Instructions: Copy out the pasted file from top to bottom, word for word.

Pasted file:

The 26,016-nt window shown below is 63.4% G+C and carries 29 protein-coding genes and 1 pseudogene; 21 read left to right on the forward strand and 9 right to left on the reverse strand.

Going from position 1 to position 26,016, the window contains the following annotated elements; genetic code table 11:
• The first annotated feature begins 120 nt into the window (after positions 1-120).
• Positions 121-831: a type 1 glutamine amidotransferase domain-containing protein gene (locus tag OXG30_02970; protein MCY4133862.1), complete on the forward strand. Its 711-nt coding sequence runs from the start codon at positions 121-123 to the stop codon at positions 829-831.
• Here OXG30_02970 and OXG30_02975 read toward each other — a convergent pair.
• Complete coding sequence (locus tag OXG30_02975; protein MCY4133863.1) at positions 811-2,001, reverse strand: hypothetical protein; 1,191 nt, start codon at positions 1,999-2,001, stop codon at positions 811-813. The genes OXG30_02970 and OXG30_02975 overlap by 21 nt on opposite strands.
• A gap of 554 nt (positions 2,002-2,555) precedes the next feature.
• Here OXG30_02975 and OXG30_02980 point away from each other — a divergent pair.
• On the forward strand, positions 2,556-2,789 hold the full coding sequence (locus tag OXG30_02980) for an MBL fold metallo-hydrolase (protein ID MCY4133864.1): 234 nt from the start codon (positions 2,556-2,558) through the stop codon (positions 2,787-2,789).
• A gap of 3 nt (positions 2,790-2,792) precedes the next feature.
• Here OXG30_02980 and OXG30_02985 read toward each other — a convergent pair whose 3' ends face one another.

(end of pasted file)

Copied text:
The 26,016-nt window shown below is 63.4% G+C and carries 29 protein-coding genes and 1 pseudogene; 21 read left to right on the forward strand and 9 right to left on the reverse strand.

Going from position 1 to position 26,016, the window contains the following annotated elements; genetic code table 11:
• The first annotated feature begins 120 nt into the window (after positions 1-120).
• Positions 121-831: a type 1 glutamine amidotransferase domain-containing protein gene (locus tag OXG30_02970; protein MCY4133862.1), complete on the forward strand. Its 711-nt coding sequence runs from the start codon at positions 121-123 to the stop codon at positions 829-831.
• Here OXG30_02970 and OXG30_02975 read toward each other — a convergent pair.
• Complete coding sequence (locus tag OXG30_02975; protein MCY4133863.1) at positions 811-2,001, reverse strand: hypothetical protein; 1,191 nt, start codon at positions 1,999-2,001, stop codon at positions 811-813. The genes OXG30_02970 and OXG30_02975 overlap by 21 nt on opposite strands.
• A gap of 554 nt (positions 2,002-2,555) precedes the next feature.
• Here OXG30_02975 and OXG30_02980 point away from each other — a divergent pair.
• On the forward strand, positions 2,556-2,789 hold the full coding sequence (locus tag OXG30_02980) for an MBL fold metallo-hydrolase (protein ID MCY4133864.1): 234 nt from the start codon (positions 2,556-2,558) through the stop codon (positions 2,787-2,789).
• A gap of 3 nt (positions 2,790-2,792) precedes the next feature.
• Here OXG30_02980 and OXG30_02985 read toward each other — a convergent pair whose 3' ends face one another.